Daycare protest: Turkish lawyer takes her baby to court

Istanbul lawyer Feyza Altun Meriç is taking her eight-month-old son to court with her to protest the lack of facilities at the world's biggest courthouse complex.

'Women are forced to make this cruel choice between their kids and jobs'

Turkish lawyer and new mom Feyza Altun Meriç tells CBC's Nil Köksal why she's bringing her baby to Istanbul's newest court 1:43

Stepping into Istanbul’s newest courthouse, lawyer Feyza Altun Meriç is wrapped in her court robes and armed with her tax law files. On most days she packs something else, too — her eight-month-old son.

Through bursts of baby tears, breast-feeding sessions and regular diaper changes Altun Meriç is sending a clear message: make room for mothers and their babies.

“I don’t have a babysitter. I don’t want a babysitter. Working is my constitutional right and being close to my baby is my right from birth, so I’m coming to trials with my baby.”

It’s not that Altun Meriç thinks the courtroom is the ideal place for Ali Yigit, her son. But she says the courthouse she works in, though just two years old and billed as the biggest in the world, is missing some modern essentials.
The Istanbul Anatolian Palace of Justice, completed in 2013, is the biggest courthouse in the world. (Nil Köksal/CBC)

At first glance, the building seems to have everything. The rotunda through the main entrance is lined with bank branches and a post office. Signs point to a restaurant, tea house and library — and this is just one block of a five-block compound that houses 5,000 rooms, nearly 300 of them courtrooms.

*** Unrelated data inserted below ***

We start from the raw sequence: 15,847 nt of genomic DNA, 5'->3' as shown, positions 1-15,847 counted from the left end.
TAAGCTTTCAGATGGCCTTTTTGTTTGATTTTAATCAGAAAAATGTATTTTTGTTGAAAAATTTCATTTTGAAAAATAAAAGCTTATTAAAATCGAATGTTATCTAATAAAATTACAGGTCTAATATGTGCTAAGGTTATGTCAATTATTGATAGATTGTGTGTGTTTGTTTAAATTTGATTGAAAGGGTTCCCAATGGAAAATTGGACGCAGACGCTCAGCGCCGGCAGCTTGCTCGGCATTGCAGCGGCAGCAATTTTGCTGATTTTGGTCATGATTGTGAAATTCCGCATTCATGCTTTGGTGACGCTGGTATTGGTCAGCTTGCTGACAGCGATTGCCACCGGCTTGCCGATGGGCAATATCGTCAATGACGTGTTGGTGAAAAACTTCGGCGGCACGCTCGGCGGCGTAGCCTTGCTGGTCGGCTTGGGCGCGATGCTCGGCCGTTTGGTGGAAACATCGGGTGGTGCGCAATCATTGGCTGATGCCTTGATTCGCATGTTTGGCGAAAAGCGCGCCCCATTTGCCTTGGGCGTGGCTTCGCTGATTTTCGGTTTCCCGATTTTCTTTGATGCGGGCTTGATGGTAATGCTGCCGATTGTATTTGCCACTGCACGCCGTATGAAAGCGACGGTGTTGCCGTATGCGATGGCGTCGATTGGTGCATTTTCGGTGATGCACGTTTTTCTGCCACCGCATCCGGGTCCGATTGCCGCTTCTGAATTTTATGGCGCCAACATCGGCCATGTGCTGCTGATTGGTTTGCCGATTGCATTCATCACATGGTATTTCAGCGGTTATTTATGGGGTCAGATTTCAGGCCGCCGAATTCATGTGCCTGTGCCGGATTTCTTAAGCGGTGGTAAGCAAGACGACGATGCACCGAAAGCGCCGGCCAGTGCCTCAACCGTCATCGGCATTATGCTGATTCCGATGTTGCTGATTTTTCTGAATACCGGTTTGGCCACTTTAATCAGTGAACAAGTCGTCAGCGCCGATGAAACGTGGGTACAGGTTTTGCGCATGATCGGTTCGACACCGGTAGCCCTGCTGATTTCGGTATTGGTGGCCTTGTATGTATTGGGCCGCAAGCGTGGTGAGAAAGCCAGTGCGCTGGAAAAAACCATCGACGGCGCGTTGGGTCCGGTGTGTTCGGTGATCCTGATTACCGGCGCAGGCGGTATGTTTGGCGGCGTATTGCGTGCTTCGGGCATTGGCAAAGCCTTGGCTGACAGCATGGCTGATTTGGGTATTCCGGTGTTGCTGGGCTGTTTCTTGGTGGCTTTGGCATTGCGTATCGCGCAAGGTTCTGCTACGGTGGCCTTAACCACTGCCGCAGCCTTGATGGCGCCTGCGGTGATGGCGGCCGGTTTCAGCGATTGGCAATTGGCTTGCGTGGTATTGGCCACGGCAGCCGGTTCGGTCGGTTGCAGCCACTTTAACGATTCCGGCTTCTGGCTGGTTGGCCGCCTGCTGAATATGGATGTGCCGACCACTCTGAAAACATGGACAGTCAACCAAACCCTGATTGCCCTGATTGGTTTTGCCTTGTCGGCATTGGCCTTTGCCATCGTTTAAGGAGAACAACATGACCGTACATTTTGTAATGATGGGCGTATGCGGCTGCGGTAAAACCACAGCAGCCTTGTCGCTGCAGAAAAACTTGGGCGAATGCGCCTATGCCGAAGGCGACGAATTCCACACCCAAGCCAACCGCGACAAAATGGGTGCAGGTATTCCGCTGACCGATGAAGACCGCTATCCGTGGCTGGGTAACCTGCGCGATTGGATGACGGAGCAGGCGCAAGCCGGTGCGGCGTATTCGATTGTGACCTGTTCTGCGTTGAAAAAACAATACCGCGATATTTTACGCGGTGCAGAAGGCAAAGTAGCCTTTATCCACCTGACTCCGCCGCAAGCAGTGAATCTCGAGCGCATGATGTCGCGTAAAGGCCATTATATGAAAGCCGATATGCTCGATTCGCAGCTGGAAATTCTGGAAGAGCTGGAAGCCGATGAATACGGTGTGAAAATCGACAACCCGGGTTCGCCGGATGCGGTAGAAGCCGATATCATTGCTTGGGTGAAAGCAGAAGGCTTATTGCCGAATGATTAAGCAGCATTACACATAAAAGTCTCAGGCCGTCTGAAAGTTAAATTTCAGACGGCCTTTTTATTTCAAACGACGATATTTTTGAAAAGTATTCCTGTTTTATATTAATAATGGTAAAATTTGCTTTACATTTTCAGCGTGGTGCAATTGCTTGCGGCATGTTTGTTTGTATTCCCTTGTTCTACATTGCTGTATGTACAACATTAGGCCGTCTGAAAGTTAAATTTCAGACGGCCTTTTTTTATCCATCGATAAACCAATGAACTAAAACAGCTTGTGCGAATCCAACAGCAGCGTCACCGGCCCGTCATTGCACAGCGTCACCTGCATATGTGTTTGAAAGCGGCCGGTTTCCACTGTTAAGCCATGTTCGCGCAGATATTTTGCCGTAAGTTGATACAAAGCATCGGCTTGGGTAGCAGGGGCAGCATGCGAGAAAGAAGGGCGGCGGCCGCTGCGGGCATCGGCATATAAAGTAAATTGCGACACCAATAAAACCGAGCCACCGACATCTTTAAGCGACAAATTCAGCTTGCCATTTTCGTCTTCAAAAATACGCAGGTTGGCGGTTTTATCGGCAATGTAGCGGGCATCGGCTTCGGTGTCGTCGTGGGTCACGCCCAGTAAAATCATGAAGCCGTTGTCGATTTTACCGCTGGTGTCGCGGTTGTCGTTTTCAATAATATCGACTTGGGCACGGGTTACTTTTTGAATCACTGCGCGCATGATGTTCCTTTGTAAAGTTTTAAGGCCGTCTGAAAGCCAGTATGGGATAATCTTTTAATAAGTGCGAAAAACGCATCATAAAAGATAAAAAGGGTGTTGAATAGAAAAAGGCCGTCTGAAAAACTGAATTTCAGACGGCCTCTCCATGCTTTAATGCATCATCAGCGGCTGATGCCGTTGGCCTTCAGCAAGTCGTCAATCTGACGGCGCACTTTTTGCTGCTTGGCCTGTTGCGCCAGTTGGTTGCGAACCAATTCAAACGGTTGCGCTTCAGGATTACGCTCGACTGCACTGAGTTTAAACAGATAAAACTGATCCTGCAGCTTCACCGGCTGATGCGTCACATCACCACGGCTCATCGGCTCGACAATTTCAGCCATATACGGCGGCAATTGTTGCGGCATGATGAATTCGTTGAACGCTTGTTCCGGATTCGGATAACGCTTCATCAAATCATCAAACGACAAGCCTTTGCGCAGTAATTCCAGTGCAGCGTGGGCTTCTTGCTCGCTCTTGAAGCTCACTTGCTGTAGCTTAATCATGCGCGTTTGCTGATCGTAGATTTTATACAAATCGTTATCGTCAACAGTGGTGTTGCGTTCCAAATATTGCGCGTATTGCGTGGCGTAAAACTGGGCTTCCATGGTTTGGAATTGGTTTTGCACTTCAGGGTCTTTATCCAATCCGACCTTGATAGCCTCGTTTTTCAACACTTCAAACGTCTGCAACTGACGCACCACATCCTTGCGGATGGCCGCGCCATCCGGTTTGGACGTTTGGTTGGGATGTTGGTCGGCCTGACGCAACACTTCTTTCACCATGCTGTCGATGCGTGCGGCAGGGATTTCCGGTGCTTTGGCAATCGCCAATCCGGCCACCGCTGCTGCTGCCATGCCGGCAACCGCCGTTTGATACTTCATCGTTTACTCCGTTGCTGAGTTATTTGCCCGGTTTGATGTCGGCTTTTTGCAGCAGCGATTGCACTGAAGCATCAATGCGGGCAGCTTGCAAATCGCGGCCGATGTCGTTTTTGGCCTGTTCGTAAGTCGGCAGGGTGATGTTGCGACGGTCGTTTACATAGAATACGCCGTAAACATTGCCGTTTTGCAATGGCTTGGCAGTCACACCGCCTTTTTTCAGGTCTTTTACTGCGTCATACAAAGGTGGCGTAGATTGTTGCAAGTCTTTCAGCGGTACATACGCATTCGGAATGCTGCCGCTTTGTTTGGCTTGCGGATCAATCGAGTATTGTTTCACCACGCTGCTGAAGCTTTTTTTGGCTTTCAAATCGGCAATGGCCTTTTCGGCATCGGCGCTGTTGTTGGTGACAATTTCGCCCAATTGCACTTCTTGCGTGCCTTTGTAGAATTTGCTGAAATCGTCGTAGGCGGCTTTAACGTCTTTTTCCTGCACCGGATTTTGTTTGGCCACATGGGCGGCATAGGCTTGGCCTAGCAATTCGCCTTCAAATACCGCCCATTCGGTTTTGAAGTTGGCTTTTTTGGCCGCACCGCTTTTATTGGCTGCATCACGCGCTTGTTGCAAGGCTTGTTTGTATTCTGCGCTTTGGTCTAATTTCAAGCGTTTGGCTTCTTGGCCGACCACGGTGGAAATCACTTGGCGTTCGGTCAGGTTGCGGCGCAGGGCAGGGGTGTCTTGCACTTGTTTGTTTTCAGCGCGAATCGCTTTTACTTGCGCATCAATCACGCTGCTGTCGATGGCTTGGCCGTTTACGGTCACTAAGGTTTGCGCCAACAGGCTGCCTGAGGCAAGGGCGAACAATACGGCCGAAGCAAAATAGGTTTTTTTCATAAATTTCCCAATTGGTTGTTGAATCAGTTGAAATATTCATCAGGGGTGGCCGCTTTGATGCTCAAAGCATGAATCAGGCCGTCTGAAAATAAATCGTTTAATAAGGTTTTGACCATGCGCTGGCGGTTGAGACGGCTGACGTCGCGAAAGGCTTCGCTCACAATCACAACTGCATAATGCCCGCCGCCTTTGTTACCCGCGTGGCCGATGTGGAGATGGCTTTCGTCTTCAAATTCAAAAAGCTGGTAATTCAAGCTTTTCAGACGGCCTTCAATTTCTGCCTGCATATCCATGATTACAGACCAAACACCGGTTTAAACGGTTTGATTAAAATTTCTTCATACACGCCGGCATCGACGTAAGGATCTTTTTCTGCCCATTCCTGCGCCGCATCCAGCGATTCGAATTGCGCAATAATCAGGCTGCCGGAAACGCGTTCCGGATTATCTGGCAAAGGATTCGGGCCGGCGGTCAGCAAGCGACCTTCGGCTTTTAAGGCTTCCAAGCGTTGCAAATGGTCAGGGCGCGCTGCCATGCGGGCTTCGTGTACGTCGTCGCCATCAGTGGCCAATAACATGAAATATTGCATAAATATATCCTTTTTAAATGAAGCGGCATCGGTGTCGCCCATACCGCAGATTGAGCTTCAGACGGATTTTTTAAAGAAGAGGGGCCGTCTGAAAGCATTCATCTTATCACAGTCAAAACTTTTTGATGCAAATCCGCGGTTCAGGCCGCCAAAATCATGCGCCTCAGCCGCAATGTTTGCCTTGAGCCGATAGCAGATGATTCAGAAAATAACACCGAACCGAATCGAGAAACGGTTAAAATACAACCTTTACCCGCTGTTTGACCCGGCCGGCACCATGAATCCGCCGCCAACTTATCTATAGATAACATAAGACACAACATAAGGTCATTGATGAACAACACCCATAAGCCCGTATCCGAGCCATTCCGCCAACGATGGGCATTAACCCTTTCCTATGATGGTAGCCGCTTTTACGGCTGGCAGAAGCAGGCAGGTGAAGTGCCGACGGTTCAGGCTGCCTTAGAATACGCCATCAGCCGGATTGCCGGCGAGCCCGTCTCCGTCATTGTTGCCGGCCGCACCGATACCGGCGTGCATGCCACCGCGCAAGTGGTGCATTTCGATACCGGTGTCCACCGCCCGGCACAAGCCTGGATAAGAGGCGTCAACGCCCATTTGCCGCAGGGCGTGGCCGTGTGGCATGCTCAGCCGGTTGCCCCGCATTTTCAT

But, a quick scan of the women’s bathrooms reveal part of the problem Altun Meriç is protesting. There is nowhere to change a baby’s diaper, nowhere to breastfeed.

So, since returning to work two months ago, Altun Meriç has been relying on the kindness of colleagues.

“I know some judges and a few times I asked them if I could use their rooms and they let me.”

What makes the lack of facilities more difficult to digest, she says, is that Turkish law states all workplaces with more than 100 women employed have to offer daycare services. The law is not enforced.

“The problem is we have codes and we cannot apply them,” Altun Meriç says.

The courthouse itself does have a daycare, but it is only available to a select few — judges and prosecutors. Other lawyers’ children are not welcome.

The lack of what she calls essentials doesn't make the job difficult only for her, the working mom says. She worries similar situations across the country could hold other women back from pursuing a career outside of their homes.

“All over the world women are forced to make this cruel choice between their kids and jobs.”

Meriç says that’s part of the reason she is being so public about her fight.
Istanbul Lawyer Feyza Altun Meriç takes her eight-month-old son to court to protest the lack of facilities for working parents. (Nil Köksal/CBC)

Though her style of protest is unique here, her role as a female lawyer isn’t.  The Union of Turkish Bar Associations says, as of 2013, there were just over 32,000 female lawyers, and 49,528 male lawyers in Turkey.

Still, according to the World Bank, only 24 per cent of Turkish women are part of the workforce.

The attention Altun Meriç has received has garnered promises from the chief prosecutor that a daycare and other facilities are under consideration, but there are no concrete plans yet.

Altun Meriç is meeting with members of Turkey’s political parties next week in the capital, Ankara.  She’s hoping the conversation can bring change to her office and offices across the country.

“Some people think this is not serious but I think this is the most serious thing in the world, being a mom.

"I’m not only taking care of a baby, I’m raising a future husband, a future father so this is why it should not just be my and my husband’s responsibility. This is also society and government’s responsibility.”

About the Author

Nil Köksal

CBC News

Nil Köksal is the host of World Report, CBC's flagship national radio news show. She begins her mornings with more than a million loyal listeners. She recently returned from her post as CBC’s foreign correspondent in Turkey.


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